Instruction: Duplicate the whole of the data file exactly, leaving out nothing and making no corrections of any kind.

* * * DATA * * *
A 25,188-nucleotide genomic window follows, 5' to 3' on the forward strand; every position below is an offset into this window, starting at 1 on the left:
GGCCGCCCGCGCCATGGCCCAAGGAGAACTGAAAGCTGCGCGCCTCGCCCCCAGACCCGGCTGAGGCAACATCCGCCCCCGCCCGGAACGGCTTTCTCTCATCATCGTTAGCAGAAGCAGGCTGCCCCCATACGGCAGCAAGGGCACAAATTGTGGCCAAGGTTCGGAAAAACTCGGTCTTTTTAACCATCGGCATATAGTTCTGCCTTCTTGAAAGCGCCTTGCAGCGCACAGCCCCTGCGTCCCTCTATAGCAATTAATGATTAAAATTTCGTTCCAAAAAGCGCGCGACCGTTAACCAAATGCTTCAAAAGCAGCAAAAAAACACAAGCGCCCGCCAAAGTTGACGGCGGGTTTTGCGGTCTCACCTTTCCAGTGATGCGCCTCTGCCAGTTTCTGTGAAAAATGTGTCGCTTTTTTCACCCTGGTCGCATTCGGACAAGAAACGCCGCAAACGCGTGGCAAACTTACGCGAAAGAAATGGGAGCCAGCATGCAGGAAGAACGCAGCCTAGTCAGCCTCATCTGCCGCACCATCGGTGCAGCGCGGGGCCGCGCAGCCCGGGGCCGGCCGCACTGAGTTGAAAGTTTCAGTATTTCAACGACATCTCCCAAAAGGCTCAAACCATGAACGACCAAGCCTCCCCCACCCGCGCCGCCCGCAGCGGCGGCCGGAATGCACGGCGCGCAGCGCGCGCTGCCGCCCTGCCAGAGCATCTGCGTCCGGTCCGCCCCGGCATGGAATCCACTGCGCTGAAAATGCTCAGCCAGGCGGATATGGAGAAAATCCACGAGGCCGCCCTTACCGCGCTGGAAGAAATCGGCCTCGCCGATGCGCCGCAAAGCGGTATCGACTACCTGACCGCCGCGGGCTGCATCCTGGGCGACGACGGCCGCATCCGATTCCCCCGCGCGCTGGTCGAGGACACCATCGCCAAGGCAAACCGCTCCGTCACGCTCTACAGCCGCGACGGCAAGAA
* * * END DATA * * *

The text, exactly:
A 25,188-nucleotide genomic window follows, 5' to 3' on the forward strand; every position below is an offset into this window, starting at 1 on the left:
GGCCGCCCGCGCCATGGCCCAAGGAGAACTGAAAGCTGCGCGCCTCGCCCCCAGACCCGGCTGAGGCAACATCCGCCCCCGCCCGGAACGGCTTTCTCTCATCATCGTTAGCAGAAGCAGGCTGCCCCCATACGGCAGCAAGGGCACAAATTGTGGCCAAGGTTCGGAAAAACTCGGTCTTTTTAACCATCGGCATATAGTTCTGCCTTCTTGAAAGCGCCTTGCAGCGCACAGCCCCTGCGTCCCTCTATAGCAATTAATGATTAAAATTTCGTTCCAAAAAGCGCGCGACCGTTAACCAAATGCTTCAAAAGCAGCAAAAAAACACAAGCGCCCGCCAAAGTTGACGGCGGGTTTTGCGGTCTCACCTTTCCAGTGATGCGCCTCTGCCAGTTTCTGTGAAAAATGTGTCGCTTTTTTCACCCTGGTCGCATTCGGACAAGAAACGCCGCAAACGCGTGGCAAACTTACGCGAAAGAAATGGGAGCCAGCATGCAGGAAGAACGCAGCCTAGTCAGCCTCATCTGCCGCACCATCGGTGCAGCGCGGGGCCGCGCAGCCCGGGGCCGGCCGCACTGAGTTGAAAGTTTCAGTATTTCAACGACATCTCCCAAAAGGCTCAAACCATGAACGACCAAGCCTCCCCCACCCGCGCCGCCCGCAGCGGCGGCCGGAATGCACGGCGCGCAGCGCGCGCTGCCGCCCTGCCAGAGCATCTGCGTCCGGTCCGCCCCGGCATGGAATCCACTGCGCTGAAAATGCTCAGCCAGGCGGATATGGAGAAAATCCACGAGGCCGCCCTTACCGCGCTGGAAGAAATCGGCCTCGCCGATGCGCCGCAAAGCGGTATCGACTACCTGACCGCCGCGGGCTGCATCCTGGGCGACGACGGCCGCATCCGATTCCCCCGCGCGCTGGTCGAGGACACCATCGCCAAGGCAAACCGCTCCGTCACGCTCTACAGCCGCGACGGCAAGAA